Business Transformation & Operational Excellence Insights

A Question for Leadership: How much change can you handle?

Written by Andrew McCune | Nov 17, 2017 3:46:00 PM

How much change can you handle?

A question for the leader for sure. There are a lot of questions for leaders, and some of the questions are in the form of an unspoken expectation. “Can you hit that number?” is “We want you to hit that number”, and so the goal is set – because there is confidence you can do it. In some cases, a goal is simply achieved by rigorous execution. Perhaps some scaling of staff capacity, but essentially, the goal is achieved by more of the same. On the other hand, the goals that require new capacity and capability to attain, this is change. 

So, how much change can you handle? As leaders develop, their desire to take on more grows, learning occurs, and it begins to show. This desire can manifest as a self-actualization to personally lead the drive to new behavior and check all the details. This becomes very fulfilling, and is similar to the adrenalin rush a physical activity, accompanied by the euphoric afterglow as the outcome of a series of complex efforts concludes. After repeated cycles of the signal, a challenging complex effort, followed by a rewarding denouement, a habit is formed. This habit becomes part of how the leader leads.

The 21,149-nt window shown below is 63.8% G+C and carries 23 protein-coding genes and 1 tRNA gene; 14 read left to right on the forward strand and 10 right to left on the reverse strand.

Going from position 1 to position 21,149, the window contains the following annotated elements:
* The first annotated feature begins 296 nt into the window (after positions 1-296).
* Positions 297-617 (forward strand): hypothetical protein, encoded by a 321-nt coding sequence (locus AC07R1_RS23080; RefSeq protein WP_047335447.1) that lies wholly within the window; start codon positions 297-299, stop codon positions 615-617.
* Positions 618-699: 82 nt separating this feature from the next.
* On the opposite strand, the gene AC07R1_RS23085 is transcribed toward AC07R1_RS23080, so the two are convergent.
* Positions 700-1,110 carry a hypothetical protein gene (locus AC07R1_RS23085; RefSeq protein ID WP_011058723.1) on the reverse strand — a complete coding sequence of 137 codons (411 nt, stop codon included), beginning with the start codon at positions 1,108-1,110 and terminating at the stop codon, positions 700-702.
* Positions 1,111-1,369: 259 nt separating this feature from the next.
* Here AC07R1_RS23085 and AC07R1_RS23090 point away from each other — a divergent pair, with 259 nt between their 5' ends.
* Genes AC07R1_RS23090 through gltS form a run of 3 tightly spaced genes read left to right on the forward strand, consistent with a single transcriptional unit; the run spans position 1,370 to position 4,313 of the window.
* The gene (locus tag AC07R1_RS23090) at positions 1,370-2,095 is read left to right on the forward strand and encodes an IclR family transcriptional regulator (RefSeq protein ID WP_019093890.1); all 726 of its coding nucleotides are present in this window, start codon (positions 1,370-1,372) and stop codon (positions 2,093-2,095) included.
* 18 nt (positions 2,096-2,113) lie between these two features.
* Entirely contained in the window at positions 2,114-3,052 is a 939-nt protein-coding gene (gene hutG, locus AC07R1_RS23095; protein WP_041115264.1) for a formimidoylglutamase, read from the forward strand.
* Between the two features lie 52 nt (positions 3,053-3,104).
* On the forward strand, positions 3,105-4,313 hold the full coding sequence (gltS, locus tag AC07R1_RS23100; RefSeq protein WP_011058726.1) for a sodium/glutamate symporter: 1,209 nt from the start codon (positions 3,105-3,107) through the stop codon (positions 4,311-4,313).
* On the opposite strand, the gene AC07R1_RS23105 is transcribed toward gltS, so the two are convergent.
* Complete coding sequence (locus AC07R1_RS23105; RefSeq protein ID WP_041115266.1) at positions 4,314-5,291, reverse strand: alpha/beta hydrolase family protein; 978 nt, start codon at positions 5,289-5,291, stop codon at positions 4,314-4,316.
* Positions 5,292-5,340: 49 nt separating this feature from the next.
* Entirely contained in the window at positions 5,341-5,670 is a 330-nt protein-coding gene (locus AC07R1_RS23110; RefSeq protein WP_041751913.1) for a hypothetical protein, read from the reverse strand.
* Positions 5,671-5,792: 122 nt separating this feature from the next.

Is this a problem? Well, it might be as it just depends. Smart, highly motivated leaders, with a habit of operating at high emotional levels, or driving a high volume of tasks for themselves and those they lead, can be a problem. The problem is a leader can sprint ahead, and wind up so far ahead, no one is with them. In fact, everyone else has lost sight of them, and can’t distinguish them from friend or foe.

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Clearly, when this happens, the leader has great horsepower to change, but winds up leaving the people behind.

By contrast, a leader who tempers the self-actualization, charts a course that is aggressive, makes adjustments along the way, but doesn’t leave everyone behind, is on the path to success. Staying a step ahead as the leader is sufficient to be out front without being mistaken as an advisory.

Being self-aware of yourself as a leader, as you grow your capabilities, and tempering yourself is a formula to understand how much change you can handle. This ultimately can help you be a more effective leader bringing success to launching new capacity and capabilities in the organization.

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Andrew S. McCune
Senior Process Consultant, Engagement Director
Strategy Deployment, Operational Excellence, Change Management